Luxury Brands: A conversation with Paul Walsh

Paul Walsh CEO of Diageo from 2000 to 2013

A lot has been said about luxury brands, but there is still so much more to say. To save you and us time, we asked Paul Walsh - who was CEO of the world’s largest spirits group, Diageo, from 2000 to 2013 - for his thoughts.

Mr. Walsh has the rare ability to explain his subject in plain but very meaningful words - he knows exactly what he is talking about. We met him on a rainy day in a large conference room in London’s Blackfriars. He started with his own definition of luxury:

For me, luxury means expensive, deserving and self-rewarding. Luxury is a relative statement. Luxurious time-pieces have a different price point than gentlemen’s cosmetics but nevertheless they have a price premium, and in the mind of the consumer that price premium has to be justified either through brand or functionality of products.

“Usually, without being too general, the luxury brand in the beverage and alcohol sector comes with a degree of provenance. If you think about Johnnie Walker Blue Label, and you sample the product, and you are a whisky connoisseur, you can see the complexity of the offer: gorgeous packaging, every bottle numbered. It is offering first of all quality, and also self-indulgence. It is my bottle, and you are saying something about yourself, not in an egotistic way. You are saying that you are a connoisseur.”

We understand that product quality is very important and as we discovered in our report exclusivity is also a key factor.

“With Johnny Walker Blue we were very keen on restricting the amount of bottles we produced. I don’t want it in your average bar, there has to be a rarity to it. (If I can just go online and buy a luxury product … that diminishes the experience and therefore the price that you can achieve with that offer)”.

In light of this we asked the “$64,000 question”: what if you want to maintain exclusivity but reach a wide audience?

“The point is where you strike the balance between having enough of the audience but also having the aura of exclusivity. If you pursue exclusivity at the ultimate level, there is only one brand! Clearly that is not going to be economic and it won’t be an enduring relationship with your consumers. Equally, if everybody can access the product, because the distribution is so easily accessible, you will erode the degree of luxury attached to a product.

“If we move to more accessible luxury, for instance craft beers in the US, they are clearly at a premium price in the beer category; whether you attach the luxury tag is a different matter. But at what point does the scale of the brand argue against it being craft? There is a point in the eye of the consumer whereby ’hang on I can get it anywhere…’  and the brand becomes mainstream. And when it does, your pricing power and your margins will contract.”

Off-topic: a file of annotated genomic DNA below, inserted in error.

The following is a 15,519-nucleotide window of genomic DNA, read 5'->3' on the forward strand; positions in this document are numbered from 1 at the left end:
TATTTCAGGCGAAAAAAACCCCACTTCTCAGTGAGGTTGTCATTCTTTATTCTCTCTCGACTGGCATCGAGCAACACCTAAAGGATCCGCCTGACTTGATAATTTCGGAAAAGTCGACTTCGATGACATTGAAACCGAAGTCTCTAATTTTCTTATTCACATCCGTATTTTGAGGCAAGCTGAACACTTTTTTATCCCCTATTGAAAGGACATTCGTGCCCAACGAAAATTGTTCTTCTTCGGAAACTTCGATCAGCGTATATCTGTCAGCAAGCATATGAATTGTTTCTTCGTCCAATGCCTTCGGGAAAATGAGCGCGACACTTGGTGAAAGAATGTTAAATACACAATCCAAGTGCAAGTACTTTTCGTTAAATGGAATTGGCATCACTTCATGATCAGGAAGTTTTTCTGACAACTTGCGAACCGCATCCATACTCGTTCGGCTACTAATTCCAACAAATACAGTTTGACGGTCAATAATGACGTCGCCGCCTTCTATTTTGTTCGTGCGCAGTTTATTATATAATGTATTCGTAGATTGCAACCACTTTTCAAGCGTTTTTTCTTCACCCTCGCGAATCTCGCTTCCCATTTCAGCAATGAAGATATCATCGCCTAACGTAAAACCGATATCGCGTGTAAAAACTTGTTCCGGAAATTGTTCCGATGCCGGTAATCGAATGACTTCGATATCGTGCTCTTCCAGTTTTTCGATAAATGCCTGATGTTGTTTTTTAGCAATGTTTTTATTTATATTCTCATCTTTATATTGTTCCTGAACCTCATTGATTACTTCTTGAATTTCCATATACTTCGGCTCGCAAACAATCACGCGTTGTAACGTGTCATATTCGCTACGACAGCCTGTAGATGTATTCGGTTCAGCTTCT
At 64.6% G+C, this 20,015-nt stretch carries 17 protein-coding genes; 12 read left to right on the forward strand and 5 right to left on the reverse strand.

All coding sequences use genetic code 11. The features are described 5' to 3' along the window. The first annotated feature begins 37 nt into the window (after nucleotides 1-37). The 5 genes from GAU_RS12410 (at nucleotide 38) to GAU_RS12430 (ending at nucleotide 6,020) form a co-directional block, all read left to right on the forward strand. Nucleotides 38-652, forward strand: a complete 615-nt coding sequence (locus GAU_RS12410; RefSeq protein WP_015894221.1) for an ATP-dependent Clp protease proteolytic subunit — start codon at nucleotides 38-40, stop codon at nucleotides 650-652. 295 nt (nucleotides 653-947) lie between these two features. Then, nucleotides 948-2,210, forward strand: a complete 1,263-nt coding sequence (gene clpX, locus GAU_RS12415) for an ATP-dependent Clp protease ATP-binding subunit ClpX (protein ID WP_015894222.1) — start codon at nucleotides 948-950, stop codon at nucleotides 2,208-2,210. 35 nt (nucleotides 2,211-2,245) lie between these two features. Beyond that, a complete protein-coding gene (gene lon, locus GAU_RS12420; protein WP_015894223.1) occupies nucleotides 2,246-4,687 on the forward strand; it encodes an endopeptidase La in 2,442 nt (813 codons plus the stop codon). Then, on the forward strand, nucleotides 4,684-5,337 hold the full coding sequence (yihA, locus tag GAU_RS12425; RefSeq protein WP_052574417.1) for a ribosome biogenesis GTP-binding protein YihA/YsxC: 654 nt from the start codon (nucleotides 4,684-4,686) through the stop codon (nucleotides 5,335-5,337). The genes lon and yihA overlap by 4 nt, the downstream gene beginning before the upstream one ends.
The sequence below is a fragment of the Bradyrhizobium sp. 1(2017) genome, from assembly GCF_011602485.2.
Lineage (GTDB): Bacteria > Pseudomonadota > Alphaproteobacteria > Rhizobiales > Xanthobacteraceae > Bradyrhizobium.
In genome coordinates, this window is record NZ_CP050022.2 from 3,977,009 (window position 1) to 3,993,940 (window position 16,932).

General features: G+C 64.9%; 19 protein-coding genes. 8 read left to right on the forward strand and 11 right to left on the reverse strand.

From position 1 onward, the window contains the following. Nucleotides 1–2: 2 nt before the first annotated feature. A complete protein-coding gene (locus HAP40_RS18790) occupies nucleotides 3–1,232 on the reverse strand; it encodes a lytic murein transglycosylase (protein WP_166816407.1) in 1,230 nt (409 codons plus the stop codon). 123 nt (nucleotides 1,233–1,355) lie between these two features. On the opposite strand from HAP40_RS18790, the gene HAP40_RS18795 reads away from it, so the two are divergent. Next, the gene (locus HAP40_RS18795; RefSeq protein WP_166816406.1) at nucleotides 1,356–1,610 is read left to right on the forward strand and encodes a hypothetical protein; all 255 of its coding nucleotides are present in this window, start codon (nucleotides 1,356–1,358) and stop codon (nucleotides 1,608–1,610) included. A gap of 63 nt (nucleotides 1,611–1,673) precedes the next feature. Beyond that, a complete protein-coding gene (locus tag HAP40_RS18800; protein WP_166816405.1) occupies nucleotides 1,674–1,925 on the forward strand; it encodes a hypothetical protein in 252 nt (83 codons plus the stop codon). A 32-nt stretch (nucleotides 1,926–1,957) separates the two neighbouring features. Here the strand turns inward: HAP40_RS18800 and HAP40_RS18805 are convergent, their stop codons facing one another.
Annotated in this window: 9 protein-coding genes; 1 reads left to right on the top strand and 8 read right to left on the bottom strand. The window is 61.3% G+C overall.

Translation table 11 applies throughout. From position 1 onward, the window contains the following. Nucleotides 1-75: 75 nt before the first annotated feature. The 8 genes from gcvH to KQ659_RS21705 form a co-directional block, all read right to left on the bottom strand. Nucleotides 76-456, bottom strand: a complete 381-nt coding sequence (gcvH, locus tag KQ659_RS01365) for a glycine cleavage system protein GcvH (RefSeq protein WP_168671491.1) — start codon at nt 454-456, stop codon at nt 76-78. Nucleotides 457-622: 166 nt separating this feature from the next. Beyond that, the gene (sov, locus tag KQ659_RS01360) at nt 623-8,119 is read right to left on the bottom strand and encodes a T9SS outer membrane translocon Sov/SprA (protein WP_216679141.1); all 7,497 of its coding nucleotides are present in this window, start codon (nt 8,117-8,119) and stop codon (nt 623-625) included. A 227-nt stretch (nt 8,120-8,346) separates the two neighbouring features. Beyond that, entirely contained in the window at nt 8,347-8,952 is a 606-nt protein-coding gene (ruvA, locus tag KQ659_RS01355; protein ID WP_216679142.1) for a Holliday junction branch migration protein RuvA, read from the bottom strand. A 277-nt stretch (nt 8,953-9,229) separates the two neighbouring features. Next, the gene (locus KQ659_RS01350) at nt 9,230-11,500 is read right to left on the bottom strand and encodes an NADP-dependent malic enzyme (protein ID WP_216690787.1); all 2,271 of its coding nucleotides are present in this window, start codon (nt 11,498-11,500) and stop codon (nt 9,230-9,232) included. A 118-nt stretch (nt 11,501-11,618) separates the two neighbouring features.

Building on this it felt natural to stir the conversation with an analysis of the use of celebrities that certain luxury brands use to publicise their product to a wider audience.

“Celebrities come with a lot of a baggage. If you take Audrey Hepburn and Tiffany, there is so much power in that affiliation. In my marketing days I relied on celebrities, but you have to be careful. If you use someone to promote a very expensive product and that someone is photographed falling out of a nightclub inebriated at 3am, it kills all the equity that I put into that particular brand. So, I’m exposing my brand to a level of influence that is way beyond my control. And I think that brand marketers make that move with great circumspection. I’m not saying don’t do it, but do it with caution.”

So, how do luxury brands build trust?

“A cornerstone has to be through quality, if you walk into a Hermes store you can see the reinforcement of that proposition in the furniture. Look at the offering, they are beautiful products… it exudes quality. That’s part of how you build trust. I have not seen Hermes use a relationship with a famous person directly. I’ve seen celebrities with Birkin bags and the brand has been able to ride the fame of celebrities without been attached to them.”

What could be another cornerstone after quality?

“Relevance… Hermes in its day did incredible high-quality saddles and leather items. But you’ve got to evolve and now we have incredibly high-quality belts. They moved very subtly, they are a Galliano - at the cutting edge of fashion. They move at very controlled pace with a level of subtleties that appeals to consumers like me. So, relevance, paced innovation subtlety, but underlying quality and customer service.”

Lastly, we asked about the future of luxury brands…

“Luxury brands will continue to do very well as long as those brand owners keep a level of exclusivity around them. I think once you start to go very mainstream in your distribution this will begin to erode the credential of the brand. This doesn’t happen overnight, it could take many years. Maybe the first five years are fine, but all of a sudden there is a tipping point where it starts to go and in my experience it’s a lot harder to pull it back at that point.”

These valuable insights would be more than enough, but we have more to share. In the next post, we will talk about luxury counterfeits and the motivations behind buying fake luxury products, including more of Paul Walsh’s fascinating insights.

If you enjoyed this article and want to learn more about loyalty in the luxury market, you can download our full report Luxury, Loyalty & Experience.